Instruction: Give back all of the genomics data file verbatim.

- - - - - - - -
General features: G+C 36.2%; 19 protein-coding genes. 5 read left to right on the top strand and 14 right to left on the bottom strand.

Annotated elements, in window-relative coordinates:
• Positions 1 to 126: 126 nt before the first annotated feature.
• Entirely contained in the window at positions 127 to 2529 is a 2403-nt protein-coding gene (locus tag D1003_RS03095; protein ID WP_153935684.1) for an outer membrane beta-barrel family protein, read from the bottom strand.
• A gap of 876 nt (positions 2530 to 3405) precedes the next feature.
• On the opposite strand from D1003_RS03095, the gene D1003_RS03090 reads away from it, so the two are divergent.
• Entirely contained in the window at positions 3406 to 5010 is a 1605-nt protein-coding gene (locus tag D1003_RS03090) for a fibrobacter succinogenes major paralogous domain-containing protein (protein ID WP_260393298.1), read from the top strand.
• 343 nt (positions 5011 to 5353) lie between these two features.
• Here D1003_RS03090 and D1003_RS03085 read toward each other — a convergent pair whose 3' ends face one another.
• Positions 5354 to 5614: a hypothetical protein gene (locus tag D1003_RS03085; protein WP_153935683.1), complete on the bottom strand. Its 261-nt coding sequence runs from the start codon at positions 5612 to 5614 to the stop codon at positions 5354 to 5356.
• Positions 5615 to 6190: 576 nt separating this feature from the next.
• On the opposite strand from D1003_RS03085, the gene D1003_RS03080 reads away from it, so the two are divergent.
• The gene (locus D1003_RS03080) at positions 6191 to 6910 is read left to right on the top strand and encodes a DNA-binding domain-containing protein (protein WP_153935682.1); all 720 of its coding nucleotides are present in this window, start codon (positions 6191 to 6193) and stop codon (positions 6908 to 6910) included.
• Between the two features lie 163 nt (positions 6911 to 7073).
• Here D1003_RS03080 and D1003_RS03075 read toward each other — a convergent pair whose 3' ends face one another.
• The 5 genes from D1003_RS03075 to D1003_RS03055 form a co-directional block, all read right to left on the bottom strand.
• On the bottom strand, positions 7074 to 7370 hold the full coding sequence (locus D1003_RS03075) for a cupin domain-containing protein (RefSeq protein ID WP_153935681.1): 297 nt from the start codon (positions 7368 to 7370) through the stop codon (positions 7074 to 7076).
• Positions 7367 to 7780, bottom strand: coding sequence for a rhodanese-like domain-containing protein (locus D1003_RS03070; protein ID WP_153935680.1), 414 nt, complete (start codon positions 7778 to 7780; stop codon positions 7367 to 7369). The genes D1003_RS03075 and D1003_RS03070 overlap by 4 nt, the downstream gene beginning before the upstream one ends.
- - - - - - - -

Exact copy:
General features: G+C 36.2%; 19 protein-coding genes. 5 read left to right on the top strand and 14 right to left on the bottom strand.

Annotated elements, in window-relative coordinates:
• Positions 1 to 126: 126 nt before the first annotated feature.
• Entirely contained in the window at positions 127 to 2529 is a 2403-nt protein-coding gene (locus tag D1003_RS03095; protein ID WP_153935684.1) for an outer membrane beta-barrel family protein, read from the bottom strand.
• A gap of 876 nt (positions 2530 to 3405) precedes the next feature.
• On the opposite strand from D1003_RS03095, the gene D1003_RS03090 reads away from it, so the two are divergent.
• Entirely contained in the window at positions 3406 to 5010 is a 1605-nt protein-coding gene (locus tag D1003_RS03090) for a fibrobacter succinogenes major paralogous domain-containing protein (protein ID WP_260393298.1), read from the top strand.
• 343 nt (positions 5011 to 5353) lie between these two features.
• Here D1003_RS03090 and D1003_RS03085 read toward each other — a convergent pair whose 3' ends face one another.
• Positions 5354 to 5614: a hypothetical protein gene (locus tag D1003_RS03085; protein WP_153935683.1), complete on the bottom strand. Its 261-nt coding sequence runs from the start codon at positions 5612 to 5614 to the stop codon at positions 5354 to 5356.
• Positions 5615 to 6190: 576 nt separating this feature from the next.
• On the opposite strand from D1003_RS03085, the gene D1003_RS03080 reads away from it, so the two are divergent.
• The gene (locus D1003_RS03080) at positions 6191 to 6910 is read left to right on the top strand and encodes a DNA-binding domain-containing protein (protein WP_153935682.1); all 720 of its coding nucleotides are present in this window, start codon (positions 6191 to 6193) and stop codon (positions 6908 to 6910) included.
• Between the two features lie 163 nt (positions 6911 to 7073).
• Here D1003_RS03080 and D1003_RS03075 read toward each other — a convergent pair whose 3' ends face one another.
• The 5 genes from D1003_RS03075 to D1003_RS03055 form a co-directional block, all read right to left on the bottom strand.
• On the bottom strand, positions 7074 to 7370 hold the full coding sequence (locus D1003_RS03075) for a cupin domain-containing protein (RefSeq protein ID WP_153935681.1): 297 nt from the start codon (positions 7368 to 7370) through the stop codon (positions 7074 to 7076).
• Positions 7367 to 7780, bottom strand: coding sequence for a rhodanese-like domain-containing protein (locus D1003_RS03070; protein ID WP_153935680.1), 414 nt, complete (start codon positions 7778 to 7780; stop codon positions 7367 to 7369). The genes D1003_RS03075 and D1003_RS03070 overlap by 4 nt, the downstream gene beginning before the upstream one ends.